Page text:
RB Leipzig 5 : 0 Blau Weiss Leipzig
For us the charming irony of the journey to RB Leipzig’s first competitive match was that we had to change train in Leipzig-Leutzsch. Much the same as Red Bull’s journey from Salzburg to Markranstädt, which involved an initial sojourn to FC Sachsen before switching onto another, in their case, Zugpferd.
As we sat in the neo-Gothic beauty of Leipzig-Leutzsch station patiently considering this turn of events and what Horace Walpole would have made of all the fuss, an ICE sped through. Shortly after came our RB to RB. As we left Leutzsch we couldn’t help reflecting if we were not in fact on Christian Anders’ zug nach nirgendwo…
Upon arriving in Markranstädt our first meeting was with a couple of the Leipzig SKBs; however, we were pleased to see that the village wasn’t as hermetically sealed off as we had imagined, although there were a lot more police out and about than would normally be the case on a Friday evening in Markranstädt.
But it also goes without saying that Markranstädt wasn’t overrun with axe wielding hooligans seeking to remove the wings of everything which had recently received them.
The match itself was not as bad as the 5:0 might suggest, but then the evening wasn’t, with the best of intentions, about football.
It was about RB Leipzigs first competitive match of the new season.
Except it quickly transpired that it wasn’t RB Leipzig’s first competitive match of the new season. It was SSV Markranstädt’s first competitive match of the season.
For save the Red Bull party wagon irritating all and sundry with what presumably counts as “party music” in Salzburgerland, and the somewhat unfortunately positioned Red Bull advertising tent, there was nothing to remind us that we were at the home of the furtive RB Leipzig and everything to remind us that we were at the home of SSV Markranstädt.
Even the women handing out the accreditations proudly wore their SSV Markranstädt T shirts. Should RB need one, we can recommend an excellent T shirt printing service in Leipzig.
The lack of any effort from Red Bull to make the place feel like “home” was really disappointing.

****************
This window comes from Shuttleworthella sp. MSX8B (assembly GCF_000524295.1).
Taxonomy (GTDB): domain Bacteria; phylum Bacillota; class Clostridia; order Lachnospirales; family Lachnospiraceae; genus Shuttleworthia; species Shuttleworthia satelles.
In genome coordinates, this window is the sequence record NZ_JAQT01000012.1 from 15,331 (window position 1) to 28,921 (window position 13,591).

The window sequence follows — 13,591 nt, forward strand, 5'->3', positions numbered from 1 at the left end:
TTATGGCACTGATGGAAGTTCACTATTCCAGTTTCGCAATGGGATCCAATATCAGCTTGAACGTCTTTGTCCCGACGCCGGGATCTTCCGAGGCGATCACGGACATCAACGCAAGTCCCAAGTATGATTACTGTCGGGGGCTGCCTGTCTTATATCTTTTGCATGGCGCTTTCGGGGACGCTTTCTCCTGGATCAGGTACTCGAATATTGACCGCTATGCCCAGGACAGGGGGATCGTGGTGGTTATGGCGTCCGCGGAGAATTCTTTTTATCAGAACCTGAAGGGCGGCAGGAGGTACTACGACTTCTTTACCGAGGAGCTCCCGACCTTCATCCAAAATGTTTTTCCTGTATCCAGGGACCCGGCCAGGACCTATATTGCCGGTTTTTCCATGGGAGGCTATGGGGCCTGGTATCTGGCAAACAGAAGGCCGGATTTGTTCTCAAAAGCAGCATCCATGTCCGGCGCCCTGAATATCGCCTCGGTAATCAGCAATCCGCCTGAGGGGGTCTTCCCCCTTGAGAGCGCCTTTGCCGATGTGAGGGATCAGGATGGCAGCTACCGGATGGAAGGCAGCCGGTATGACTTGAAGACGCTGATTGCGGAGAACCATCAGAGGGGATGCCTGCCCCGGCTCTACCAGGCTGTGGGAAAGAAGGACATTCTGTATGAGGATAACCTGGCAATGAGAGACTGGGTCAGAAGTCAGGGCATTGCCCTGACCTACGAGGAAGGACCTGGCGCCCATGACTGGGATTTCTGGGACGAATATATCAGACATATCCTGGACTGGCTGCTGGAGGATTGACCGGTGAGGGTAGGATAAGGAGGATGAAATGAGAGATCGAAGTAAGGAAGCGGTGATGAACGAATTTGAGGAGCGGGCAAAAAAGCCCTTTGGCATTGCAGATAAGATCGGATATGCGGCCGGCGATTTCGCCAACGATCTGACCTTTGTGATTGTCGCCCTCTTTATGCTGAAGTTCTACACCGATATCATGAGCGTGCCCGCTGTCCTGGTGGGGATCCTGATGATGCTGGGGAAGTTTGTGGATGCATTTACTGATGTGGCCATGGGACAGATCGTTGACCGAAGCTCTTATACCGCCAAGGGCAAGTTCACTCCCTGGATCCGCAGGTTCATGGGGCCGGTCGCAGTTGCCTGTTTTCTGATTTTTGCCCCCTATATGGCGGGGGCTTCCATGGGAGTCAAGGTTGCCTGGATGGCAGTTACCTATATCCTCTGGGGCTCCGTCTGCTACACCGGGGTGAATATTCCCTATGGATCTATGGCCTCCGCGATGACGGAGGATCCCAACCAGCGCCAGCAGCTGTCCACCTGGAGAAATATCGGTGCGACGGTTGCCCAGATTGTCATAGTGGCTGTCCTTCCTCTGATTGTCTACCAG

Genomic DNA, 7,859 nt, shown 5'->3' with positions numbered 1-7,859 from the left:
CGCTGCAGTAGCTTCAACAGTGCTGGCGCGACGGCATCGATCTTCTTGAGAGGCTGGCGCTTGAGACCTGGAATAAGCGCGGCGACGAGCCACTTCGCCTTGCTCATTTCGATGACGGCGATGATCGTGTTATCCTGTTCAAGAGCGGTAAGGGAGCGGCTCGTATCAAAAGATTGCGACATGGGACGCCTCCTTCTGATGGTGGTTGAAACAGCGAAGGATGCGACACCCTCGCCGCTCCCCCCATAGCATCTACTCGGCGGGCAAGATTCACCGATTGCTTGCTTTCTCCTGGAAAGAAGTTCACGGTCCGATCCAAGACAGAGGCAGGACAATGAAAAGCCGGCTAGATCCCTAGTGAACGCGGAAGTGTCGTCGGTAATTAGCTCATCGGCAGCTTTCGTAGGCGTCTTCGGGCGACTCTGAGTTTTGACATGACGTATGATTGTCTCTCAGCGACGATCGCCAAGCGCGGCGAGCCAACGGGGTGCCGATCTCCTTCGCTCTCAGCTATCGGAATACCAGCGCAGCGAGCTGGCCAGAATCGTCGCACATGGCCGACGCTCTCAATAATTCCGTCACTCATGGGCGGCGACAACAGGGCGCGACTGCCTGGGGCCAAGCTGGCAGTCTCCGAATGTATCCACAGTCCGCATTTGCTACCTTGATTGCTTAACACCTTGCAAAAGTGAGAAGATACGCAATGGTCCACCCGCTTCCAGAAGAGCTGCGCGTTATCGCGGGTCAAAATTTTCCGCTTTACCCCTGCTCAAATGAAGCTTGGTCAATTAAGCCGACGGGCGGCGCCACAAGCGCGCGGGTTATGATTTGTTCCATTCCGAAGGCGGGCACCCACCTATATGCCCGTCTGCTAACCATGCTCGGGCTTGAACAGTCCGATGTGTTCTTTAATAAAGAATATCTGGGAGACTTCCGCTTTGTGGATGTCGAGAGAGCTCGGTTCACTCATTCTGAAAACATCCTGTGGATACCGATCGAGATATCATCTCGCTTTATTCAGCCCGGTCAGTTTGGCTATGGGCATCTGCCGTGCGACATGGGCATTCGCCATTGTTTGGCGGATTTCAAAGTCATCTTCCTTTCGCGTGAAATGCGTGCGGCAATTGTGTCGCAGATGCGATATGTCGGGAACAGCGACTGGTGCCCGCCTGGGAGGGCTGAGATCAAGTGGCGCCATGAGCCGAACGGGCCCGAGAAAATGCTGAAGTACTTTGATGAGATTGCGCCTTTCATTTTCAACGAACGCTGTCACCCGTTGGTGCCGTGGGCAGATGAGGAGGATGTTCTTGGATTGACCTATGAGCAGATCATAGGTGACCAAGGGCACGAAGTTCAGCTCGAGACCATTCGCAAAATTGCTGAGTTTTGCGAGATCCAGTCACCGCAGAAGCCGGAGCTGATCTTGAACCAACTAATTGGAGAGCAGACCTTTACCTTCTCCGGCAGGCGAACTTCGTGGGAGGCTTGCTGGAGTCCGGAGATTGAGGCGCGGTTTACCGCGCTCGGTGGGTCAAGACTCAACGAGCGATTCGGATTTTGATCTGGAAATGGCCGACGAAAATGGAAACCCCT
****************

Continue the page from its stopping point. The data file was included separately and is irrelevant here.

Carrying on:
For although we all know that RB’s plan is to move to their new home in the Zentralstadion/Red Bull Arena, it would be nice to think that they would care enough to at least pretend that the Stadion am Bad is their home. Rather than just a temporary, forced irritation to comply with the statutes and rules of the German FA.
It is, after all, one of the very few stadiums in Europe with an outdoor swimming pool behind the main stand, but at the moment it just looks like a flat that’s been hired by some ne’er-do-wells who plan fleeing once they achieved their goal.
Equally disappointing was the fans. Or better put, the absence of.
The whole point of RB is that they should attract those fans who feel themselves alienated by the established clubs in Leipzig and surrounding area. Those fans that is who, according to popular myth, rather than violence , aggression and deep seated hatred want to enjoy football with face painting and plastic flags. Fans who want the Salzburger Party Truck because it reminds them of a village fair and too much scrumpy.
But those fans weren’t there. The old SSV fans were there, but not this new generation.
Who knows, maybe they’ll all be there for the away match at Jena II on Saturday.
But of course the opponents of Red Bull were there. We didn’t recognise that many faces amongst them, and although it was obviously an organised effort it wasn’t anything that RB need fear, and we had the sneaky feeling that most simply wanted to sing “Alle Bullen sind Schweine” without risking a fine for insulting a police officer. It’s going to be interesting to see how the better organised and more experienced fan groups react to matches against RB.
But as we say, we’ll all be a little wiser after next Saturday’s match in Jena.
It’s also important to note that those who were present in the guest block played a blinder with the monkey chants for Michael Lerchl, chants that the stadium announcer didn’t react to. Lets wait and see if the SFV take any action.
On account of a previous engagement we had to leave the match half way through the second half, and so not only missed the 5th goal, but also cannot say what happened after that point.
What we can say is that one point seems to have been forgotten in this whole Red Bull debate. Regardless what one thinks of Red Bull, of the method by which the club became integrated into the German footballing system or indeed the very sense in the project, how can a club call itself “Leipzig” when there is only one train per hour to Leipzig?